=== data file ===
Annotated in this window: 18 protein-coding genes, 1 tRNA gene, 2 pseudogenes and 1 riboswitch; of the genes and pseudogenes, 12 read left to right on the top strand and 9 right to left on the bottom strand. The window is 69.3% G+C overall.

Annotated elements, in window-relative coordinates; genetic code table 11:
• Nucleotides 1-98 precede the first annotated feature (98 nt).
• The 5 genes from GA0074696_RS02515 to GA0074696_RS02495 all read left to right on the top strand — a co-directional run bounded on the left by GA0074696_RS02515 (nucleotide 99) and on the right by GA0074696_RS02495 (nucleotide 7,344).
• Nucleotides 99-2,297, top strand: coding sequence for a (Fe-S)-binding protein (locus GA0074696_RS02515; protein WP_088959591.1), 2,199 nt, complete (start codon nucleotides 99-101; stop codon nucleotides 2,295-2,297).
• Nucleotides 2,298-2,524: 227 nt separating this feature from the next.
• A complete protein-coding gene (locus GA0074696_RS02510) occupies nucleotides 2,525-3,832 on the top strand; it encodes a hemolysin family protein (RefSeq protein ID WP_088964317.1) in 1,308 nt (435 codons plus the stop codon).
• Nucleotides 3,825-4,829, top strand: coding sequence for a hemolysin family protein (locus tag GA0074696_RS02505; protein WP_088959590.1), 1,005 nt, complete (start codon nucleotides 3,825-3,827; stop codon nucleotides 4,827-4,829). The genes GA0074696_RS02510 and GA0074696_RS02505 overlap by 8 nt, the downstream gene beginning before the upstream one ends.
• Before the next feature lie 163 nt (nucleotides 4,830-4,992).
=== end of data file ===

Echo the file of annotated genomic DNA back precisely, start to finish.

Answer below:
Annotated in this window: 18 protein-coding genes, 1 tRNA gene, 2 pseudogenes and 1 riboswitch; of the genes and pseudogenes, 12 read left to right on the top strand and 9 right to left on the bottom strand. The window is 69.3% G+C overall.

Annotated elements, in window-relative coordinates; genetic code table 11:
• Nucleotides 1-98 precede the first annotated feature (98 nt).
• The 5 genes from GA0074696_RS02515 to GA0074696_RS02495 all read left to right on the top strand — a co-directional run bounded on the left by GA0074696_RS02515 (nucleotide 99) and on the right by GA0074696_RS02495 (nucleotide 7,344).
• Nucleotides 99-2,297, top strand: coding sequence for a (Fe-S)-binding protein (locus GA0074696_RS02515; protein WP_088959591.1), 2,199 nt, complete (start codon nucleotides 99-101; stop codon nucleotides 2,295-2,297).
• Nucleotides 2,298-2,524: 227 nt separating this feature from the next.
• A complete protein-coding gene (locus GA0074696_RS02510) occupies nucleotides 2,525-3,832 on the top strand; it encodes a hemolysin family protein (RefSeq protein ID WP_088964317.1) in 1,308 nt (435 codons plus the stop codon).
• Nucleotides 3,825-4,829, top strand: coding sequence for a hemolysin family protein (locus tag GA0074696_RS02505; protein WP_088959590.1), 1,005 nt, complete (start codon nucleotides 3,825-3,827; stop codon nucleotides 4,827-4,829). The genes GA0074696_RS02510 and GA0074696_RS02505 overlap by 8 nt, the downstream gene beginning before the upstream one ends.
• Before the next feature lie 163 nt (nucleotides 4,830-4,992).